But the stupendous innovation of the Tak was not just a new style of agriculture. The Tak had the remarkable and unprecedented idea that everyone should live the way they lived. It's impossible to exaggerate how unusual this made them. I can't name a single other people in history who made it a goal to proselytize their neighbours. Certainly no tribal people in history had evinced any interest in converting neighbours to their way of life -- and I know of no civilized people who evinced such an interest either. For example, the Maya, the Natchez, and the Aztecs had no interest in spreading their lifestyle to the peoples around them, including those they conquered. The Tak were definitely revolutionaries in this regard. By inspiration, persuasion, or aggression, the Tak revolution began to engulf its neighbours, at first the Dak and the Fak.
By adopting a common culture, the Tak, Dak, and Fak have necessarily lost some of the identity that once defined them. The laws and customs of the Tak mean little to the Dak or the Fak. The laws and customs of the Dak mean little to the Tak or the Fak. The laws and customs of the Fak mean little to the Tak or the Dak. Because they now share a common lifestyle, the cultural borders between them weaken. It's not as easy to tell one from another now. Being a Dak or a Fak isn't as important as it once was. Now what's important is that they're allied with the Tak. It should be kept in mind that in this alliance the original laws and customs of the Tak are no more relevant than anyone else's. The Dak and the Fak have not become Tak. They've just largely ceased to be Dak and Fak.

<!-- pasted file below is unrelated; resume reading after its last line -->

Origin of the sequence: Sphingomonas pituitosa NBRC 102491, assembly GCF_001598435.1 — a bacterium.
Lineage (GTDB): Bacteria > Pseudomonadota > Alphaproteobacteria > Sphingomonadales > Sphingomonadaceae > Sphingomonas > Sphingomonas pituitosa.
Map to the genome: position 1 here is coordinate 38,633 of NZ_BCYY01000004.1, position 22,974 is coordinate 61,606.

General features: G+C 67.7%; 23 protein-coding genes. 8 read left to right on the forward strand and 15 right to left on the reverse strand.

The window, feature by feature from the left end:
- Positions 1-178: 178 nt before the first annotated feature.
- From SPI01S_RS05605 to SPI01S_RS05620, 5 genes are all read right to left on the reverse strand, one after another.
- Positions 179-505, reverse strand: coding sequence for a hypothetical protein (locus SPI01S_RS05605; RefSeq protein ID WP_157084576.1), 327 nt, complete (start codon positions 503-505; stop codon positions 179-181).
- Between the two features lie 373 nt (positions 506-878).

The process continues. The laws and customs of individual tribes continue to fade into irrelevance. By now the Dak and the Fak have virtually lost their tribal identities, and the Hak and the Kak soon will join them. At last the original dozen have been assimilated into a single vast farming collective. Because tribal laws and customs have been reduced to nothing, tribal identities are all but unreadable. It's as easy for one of the Ak to live among the Hak as it is for a Belgian to live in France or for a New Yorker to live in San Francisco.
There is no more law in this farming collective.